3

I have two files:

int PolyMod(int s);
void CreateChecksum(int isTestNet, int *mod) {
    *mod = PolyMod(isTestNet == 0 ? 5 : 9);
}

and

int PolyMod(int s);
void CreateChecksum(int isTestNet, int *mod) {
    if (isTestNet == 0) {
        *mod = PolyMod(5);
    } else {
        *mod = PolyMod(9);
    }
}

Somehow their assembly result is different. Why? You can see the assembly created from the first file here and from the second file here.

Doesn't the compiler know that they're equivalent, and one is faster? Was the reason they had different assemblies was that they're exactly equally fast, and the only difference between them was the order of operations?

I've wondered if the difference was caused by static branch prediction. After experimenting with __builtin_expect, I believe that the answer is no.

  • 2
    The difference is due to the code skeleton used by the compiler for the different constructs, try the second using the optimizations (see godbolt.org/g/9VcAfp), and you'll find an even shorter code. – Frankie_C May 29 '18 at 11:25
  • 1
    The code is different. A ternary operator is not the same as an if statement.Therefore optimizations are applied in different ways/orders. Expecting an identical result doesn't seem to be reasonable. – Gerhardh May 29 '18 at 11:25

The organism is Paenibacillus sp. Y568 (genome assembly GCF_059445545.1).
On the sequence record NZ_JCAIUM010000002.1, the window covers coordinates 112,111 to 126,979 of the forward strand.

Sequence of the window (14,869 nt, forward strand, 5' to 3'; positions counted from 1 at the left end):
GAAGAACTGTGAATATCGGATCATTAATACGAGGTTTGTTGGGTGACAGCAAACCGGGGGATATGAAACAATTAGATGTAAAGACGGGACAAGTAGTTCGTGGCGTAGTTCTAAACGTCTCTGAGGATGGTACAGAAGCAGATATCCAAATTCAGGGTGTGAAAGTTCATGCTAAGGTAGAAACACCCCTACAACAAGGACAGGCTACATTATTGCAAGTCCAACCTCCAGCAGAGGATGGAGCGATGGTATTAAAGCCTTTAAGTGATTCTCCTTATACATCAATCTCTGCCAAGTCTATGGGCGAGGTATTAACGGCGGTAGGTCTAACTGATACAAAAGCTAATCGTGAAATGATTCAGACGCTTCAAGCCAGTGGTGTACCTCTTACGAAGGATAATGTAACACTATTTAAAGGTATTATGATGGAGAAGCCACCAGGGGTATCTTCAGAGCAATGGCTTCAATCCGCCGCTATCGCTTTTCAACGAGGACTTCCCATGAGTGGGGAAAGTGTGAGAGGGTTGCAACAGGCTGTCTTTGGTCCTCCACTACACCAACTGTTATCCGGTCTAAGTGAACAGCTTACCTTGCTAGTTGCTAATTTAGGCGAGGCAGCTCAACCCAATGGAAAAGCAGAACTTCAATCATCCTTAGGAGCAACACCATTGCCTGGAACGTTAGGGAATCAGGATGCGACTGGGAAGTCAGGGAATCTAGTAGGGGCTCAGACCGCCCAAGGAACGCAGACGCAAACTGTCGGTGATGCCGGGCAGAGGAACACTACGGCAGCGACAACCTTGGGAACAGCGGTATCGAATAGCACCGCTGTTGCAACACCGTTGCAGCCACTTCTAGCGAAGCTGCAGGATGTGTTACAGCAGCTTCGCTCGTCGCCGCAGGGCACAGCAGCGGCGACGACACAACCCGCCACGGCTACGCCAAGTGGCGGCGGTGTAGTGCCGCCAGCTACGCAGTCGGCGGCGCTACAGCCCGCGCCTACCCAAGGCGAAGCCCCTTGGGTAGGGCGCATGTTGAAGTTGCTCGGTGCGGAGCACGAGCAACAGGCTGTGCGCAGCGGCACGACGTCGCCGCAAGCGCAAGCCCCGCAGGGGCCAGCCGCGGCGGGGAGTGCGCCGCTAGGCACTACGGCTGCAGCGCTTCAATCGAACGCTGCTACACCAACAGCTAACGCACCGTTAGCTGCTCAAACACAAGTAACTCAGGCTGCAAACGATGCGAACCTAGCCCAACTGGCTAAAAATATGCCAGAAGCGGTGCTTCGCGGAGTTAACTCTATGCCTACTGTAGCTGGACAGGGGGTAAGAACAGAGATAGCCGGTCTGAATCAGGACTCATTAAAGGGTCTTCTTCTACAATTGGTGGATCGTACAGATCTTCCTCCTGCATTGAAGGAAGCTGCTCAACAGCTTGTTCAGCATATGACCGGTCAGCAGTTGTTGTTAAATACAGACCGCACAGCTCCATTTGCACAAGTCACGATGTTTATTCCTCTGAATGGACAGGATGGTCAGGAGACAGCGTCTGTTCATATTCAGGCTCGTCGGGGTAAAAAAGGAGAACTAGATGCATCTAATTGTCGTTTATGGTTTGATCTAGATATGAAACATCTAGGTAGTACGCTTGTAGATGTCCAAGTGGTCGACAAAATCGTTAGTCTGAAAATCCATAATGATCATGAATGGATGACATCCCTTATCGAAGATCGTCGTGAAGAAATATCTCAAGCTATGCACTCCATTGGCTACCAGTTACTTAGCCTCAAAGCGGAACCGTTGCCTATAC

• 1
    Which optimization options do you pass to the compiler? – marcolz May 29 '18 at 11:44
  • 1
    The equivalent if-else version would rather be: int param; if(isTestNet == 0) { param = 5; } else { param = 9; } *mod = PolyMod(param). Sure, logically it is the same thing, but the compiler might not necessarily think the same way as humans do. – Lundin May 29 '18 at 11:46
  • 1
    Compilers are stupider than most people expect, and miss a lot of optimization opportunities. Though in this case, clang does generate the same branchless assembly code for both versions. – interjay May 29 '18 at 11:47
3

It seems that the problem is a missed optimization bug, caused by GIMPLE in GCC. Clang doesn't have this bug, so it generates the same assembly.

I've reported this to GCC; the bug can be tracked here: https://gcc.gnu.org/bugzilla/show_bug.cgi?id=85971

  • Don't forget that you can accept your own answer two days after posting the question. – Mawg May 29 '18 at 12:22
1

C does not impose any restriction about what instructions to generate in hardware.

It is allowed to generate any possible instruction as time as the semantics of the generated code remains the same as the abstract semantics of C (defined in ISO 9899).

The compiler will transform the C code in many intermediate languages(combinators, rtl, ssa, generic, gimple, etc etc), in particular in RTL and from there there is generated hardware dependent code.

You should study the intermediate languages in order to understand why the generated assembler is different.

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